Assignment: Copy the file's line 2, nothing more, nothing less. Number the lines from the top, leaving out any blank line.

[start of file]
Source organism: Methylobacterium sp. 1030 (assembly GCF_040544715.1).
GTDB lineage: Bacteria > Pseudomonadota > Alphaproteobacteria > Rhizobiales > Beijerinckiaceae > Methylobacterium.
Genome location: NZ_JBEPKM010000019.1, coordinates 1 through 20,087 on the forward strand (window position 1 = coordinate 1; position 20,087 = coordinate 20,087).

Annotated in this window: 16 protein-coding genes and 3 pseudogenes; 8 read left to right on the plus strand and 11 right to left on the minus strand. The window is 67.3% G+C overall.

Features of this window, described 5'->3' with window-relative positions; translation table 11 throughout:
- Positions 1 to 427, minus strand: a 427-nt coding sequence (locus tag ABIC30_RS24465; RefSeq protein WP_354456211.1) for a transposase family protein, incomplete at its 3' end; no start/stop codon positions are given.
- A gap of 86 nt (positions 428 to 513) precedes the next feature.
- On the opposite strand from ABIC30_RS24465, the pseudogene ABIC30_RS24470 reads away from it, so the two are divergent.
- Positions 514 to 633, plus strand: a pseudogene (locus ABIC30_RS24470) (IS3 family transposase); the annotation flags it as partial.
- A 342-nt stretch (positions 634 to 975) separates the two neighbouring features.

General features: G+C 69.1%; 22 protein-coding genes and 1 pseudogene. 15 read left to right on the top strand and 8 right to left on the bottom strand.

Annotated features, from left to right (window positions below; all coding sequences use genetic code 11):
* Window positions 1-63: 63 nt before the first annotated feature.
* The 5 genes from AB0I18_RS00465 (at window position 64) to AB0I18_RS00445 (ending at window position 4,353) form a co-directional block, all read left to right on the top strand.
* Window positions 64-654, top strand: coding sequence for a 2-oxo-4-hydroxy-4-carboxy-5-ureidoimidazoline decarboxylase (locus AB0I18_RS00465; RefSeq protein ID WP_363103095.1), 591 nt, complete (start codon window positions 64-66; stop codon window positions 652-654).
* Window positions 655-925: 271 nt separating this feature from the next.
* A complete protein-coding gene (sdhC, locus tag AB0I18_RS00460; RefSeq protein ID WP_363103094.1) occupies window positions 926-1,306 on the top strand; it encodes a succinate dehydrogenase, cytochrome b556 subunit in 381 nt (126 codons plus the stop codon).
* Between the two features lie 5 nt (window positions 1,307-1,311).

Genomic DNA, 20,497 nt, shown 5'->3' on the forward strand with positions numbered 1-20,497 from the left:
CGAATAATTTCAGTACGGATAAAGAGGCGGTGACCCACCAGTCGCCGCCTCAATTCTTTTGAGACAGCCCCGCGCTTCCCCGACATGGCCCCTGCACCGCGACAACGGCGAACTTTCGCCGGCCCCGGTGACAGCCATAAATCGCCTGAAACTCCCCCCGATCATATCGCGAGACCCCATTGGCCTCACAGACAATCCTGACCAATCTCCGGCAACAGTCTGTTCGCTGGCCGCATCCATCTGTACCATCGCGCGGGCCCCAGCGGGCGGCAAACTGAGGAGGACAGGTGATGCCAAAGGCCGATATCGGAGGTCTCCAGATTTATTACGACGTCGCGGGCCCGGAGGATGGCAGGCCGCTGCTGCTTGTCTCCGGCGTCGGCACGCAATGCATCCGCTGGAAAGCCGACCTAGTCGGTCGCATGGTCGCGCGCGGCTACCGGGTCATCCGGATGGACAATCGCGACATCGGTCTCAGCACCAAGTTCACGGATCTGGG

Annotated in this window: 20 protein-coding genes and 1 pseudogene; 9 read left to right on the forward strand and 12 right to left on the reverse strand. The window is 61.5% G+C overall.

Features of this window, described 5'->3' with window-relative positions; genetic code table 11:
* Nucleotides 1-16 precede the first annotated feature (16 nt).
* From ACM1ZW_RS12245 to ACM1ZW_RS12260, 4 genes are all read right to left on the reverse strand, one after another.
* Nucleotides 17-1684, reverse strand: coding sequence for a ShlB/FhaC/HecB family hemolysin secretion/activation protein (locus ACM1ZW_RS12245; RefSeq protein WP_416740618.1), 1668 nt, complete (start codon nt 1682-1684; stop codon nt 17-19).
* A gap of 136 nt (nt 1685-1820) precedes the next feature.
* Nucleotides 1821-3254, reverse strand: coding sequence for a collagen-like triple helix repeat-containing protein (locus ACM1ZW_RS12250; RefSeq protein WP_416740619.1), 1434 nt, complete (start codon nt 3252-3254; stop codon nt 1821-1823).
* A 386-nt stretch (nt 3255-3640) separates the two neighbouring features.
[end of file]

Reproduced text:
GTDB lineage: Bacteria > Pseudomonadota > Alphaproteobacteria > Rhizobiales > Beijerinckiaceae > Methylobacterium.